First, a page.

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2010 OK CIV APP 95
Case Number: 107078
Decided: 05/07/2010
Mandate Issued: 10/08/2010





Steven M. Harris, C. Matthew Bickell, DOYLE HARRIS DAVIS & HAUGHEY, Tulsa, Oklahoma, for Plaintiffs/Appellants
James M. Reed, John T. Richer, HALL, ESTILL, HARDWICK, GABLE, GOLDEN & NELSON, P.C., Tulsa, Oklahoma, for Defendant/Appellee


¶1 Wagoner County Rural Water District No. 2, Wagoner County Rural Water District No. 7, Wagoner County Rural Water District No. 9, Cherokee County Rural Water District No. 11, Peggs Water Company and Tri-B Nursery, Inc., (Water Districts), appeal from an order of the district court dismissing their First Amended Petition. The appeal has been assigned to the accelerated docket pursuant to Oklahoma Supreme Court Rule 1.36(b),


¶2 Each of the Water District plaintiffs is required to pay the Grand River Dam Authority for water. The Water Districts filed suit alleging that the GRDA does not have any rights to the water for which they are being charged. The GRDA moved to dismiss pursuant to


¶3 Appellate review of GRDA's motion to dismiss is governed by the standard set forth in National Diversified Business Services, Inc. v. Corporate Financial Opportunities, Inc.,

A motion to dismiss for failure to state a claim upon which relief can be granted may not be sustained unless it should appear without doubt that the plaintiff can prove no set of facts in support of the stated claim for relief.


A motion for summary disposition submits the controversy to the court for application of the pertinent law to uncontroverted facts. The tendered evidentiary materials will warrant summary relief if all material facts are undisputed and supportive of but a single inference that favors the movant.



¶4 The dispositive issue in this appeal requires a determination of the ownership of the water sold by the GRDA to the Water Districts. If the GRDA owns the right to sell the water at issue, then the Water Districts cannot state any cognizable legal theory to support their claim, and the district court properly dismissed their petition.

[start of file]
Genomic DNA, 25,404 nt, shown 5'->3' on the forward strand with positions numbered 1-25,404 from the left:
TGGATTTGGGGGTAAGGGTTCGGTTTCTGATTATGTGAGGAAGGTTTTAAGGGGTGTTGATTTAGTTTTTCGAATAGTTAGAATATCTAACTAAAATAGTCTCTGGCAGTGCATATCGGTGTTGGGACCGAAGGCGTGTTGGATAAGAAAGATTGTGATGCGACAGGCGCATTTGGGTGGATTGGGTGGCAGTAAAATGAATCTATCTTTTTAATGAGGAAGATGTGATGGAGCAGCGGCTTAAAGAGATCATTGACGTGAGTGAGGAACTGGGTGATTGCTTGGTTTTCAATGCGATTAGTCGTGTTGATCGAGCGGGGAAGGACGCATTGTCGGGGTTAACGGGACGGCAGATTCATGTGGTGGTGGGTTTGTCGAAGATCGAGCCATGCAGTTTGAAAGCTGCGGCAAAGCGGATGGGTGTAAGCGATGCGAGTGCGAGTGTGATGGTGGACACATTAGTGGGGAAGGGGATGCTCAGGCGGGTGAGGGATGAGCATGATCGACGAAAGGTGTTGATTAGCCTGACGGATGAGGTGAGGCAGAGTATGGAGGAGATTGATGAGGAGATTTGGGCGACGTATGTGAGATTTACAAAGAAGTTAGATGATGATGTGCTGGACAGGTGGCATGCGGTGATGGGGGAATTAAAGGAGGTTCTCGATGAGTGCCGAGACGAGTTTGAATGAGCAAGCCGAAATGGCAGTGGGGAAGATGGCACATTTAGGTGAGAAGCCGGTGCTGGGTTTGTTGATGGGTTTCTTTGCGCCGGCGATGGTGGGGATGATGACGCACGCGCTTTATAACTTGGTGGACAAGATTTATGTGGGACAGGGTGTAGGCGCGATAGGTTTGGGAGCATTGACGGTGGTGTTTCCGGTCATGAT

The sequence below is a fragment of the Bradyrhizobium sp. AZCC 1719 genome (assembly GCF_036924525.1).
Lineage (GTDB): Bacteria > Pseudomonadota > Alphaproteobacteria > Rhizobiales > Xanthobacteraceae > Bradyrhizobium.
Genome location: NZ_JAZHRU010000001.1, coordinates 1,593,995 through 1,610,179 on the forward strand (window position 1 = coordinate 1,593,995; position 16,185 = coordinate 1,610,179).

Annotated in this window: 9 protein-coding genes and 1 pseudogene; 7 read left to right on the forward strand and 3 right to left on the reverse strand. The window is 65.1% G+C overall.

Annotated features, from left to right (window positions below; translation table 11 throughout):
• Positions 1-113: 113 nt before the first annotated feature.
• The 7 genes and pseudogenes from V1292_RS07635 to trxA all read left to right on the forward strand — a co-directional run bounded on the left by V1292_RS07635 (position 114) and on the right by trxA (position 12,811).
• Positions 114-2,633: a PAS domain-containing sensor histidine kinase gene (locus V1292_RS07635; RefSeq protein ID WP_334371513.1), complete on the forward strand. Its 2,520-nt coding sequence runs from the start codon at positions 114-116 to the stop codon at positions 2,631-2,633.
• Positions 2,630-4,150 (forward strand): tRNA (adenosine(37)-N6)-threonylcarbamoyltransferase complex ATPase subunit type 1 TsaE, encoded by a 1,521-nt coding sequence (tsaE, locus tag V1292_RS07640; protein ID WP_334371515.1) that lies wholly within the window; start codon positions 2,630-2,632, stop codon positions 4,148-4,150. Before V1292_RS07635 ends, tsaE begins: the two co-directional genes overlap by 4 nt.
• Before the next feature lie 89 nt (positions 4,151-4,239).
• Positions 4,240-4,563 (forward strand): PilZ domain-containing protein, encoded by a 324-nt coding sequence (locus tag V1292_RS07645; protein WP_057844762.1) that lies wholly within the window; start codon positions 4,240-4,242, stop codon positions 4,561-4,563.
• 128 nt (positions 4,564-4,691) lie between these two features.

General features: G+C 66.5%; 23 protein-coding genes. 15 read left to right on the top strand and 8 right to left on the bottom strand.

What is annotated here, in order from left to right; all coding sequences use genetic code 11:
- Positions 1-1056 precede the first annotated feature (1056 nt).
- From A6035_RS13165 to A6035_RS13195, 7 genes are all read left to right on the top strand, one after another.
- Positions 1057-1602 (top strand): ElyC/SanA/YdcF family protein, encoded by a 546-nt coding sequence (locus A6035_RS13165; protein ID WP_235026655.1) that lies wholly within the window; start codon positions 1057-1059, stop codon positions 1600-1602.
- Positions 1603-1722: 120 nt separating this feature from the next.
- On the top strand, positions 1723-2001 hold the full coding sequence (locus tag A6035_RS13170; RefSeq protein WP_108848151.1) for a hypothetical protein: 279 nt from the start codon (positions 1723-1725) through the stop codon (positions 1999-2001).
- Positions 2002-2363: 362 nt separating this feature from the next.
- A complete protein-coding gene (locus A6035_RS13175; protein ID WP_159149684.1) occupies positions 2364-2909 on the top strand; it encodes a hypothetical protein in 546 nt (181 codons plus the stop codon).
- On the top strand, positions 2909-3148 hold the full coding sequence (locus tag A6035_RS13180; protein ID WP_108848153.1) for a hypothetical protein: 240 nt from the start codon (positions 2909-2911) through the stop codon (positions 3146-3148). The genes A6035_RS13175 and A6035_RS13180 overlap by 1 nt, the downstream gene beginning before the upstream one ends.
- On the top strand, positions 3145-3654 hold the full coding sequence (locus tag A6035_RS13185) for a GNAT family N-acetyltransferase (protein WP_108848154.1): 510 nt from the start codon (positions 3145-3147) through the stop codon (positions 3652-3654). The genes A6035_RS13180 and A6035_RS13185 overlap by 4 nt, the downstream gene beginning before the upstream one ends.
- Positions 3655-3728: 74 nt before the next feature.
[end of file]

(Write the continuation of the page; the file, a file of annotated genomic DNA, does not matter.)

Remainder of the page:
¶5 The material facts in this case are not in dispute. The four water districts were organized pursuant to the Rural Water, Sewer, Gas and Solid Waste Management Districts Act,

The GRDA was created in 1935.

There is hereby created within the State of Oklahoma a conservation and reclamation district to be known as "Grand River Dam Authority", hereinafter called the district, and consisting of that part of the State of Oklahoma which is included within the boundaries of the Counties of Adair, Cherokee, Craig, Delaware, Mayes, Muskogee, Ottawa, Osage, Pawnee, Payne, Lincoln, Logan, Tulsa, Wagoner, Sequoyah, Haskell, Latimer, Pittsburg, McIntosh, Creek, Okmulgee, Nowata, Washington and Rogers. Such district shall be, and is hereby declared to be, a governmental agency of the State of Oklahoma, body politic and corporate, with powers of government and with the authority to exercise the rights, privileges and functions hereinafter specified, including the control, storing, preservation and distribution of the waters of the Grand River and its tributaries, for irrigation, power and other useful purposes and reclamation and irrigation of arid, semiarid and other lands needing irrigation, and the conservation and development of the forests, minerals, land, water and other resources and the conservation and development of hydroelectric power and other electrical energy, from whatever source derived, of the State of Oklahoma.

82 O.S.2001 § 861. The GRDA is authorized to "control, store and preserve, within the boundaries of the district, the waters of Grand River and its tributaries, for any useful purpose, and to use, distribute and sell the same within the boundaries of the district." 82 O.S.2001 § 862(a). Nonetheless, the Water Districts argue that the GRDA does not "control, store and preserve" the water they are being sold. That argument is alternatively based on an interpretation of a United States Supreme Court decision and interpretation of Oklahoma statutes.

I. The Federal Law Argument

¶6 The right to water consists of two basic but not mutually exclusive interests. One is public and the other private. As to the public interest, the general rule is that the United States owns the superior right to navigable water. See e.g., U.S. v. Chandler-Dunbar Water Power Co., 229 U.S. 53, 62, 33 S. Ct. 667, 671 (1913), in which the Supreme Court held that title to real property:

is subordinate to the public right of navigation, and however helpful in protecting the owner against the acts of third parties, is of no avail against the exercise of the great and absolute power of Congress over the improvement of navigable rivers. That power of use and control comes from the power to regulate commerce between the states and with foreign nations. It includes navigation and subjects every navigable river to the control of Congress.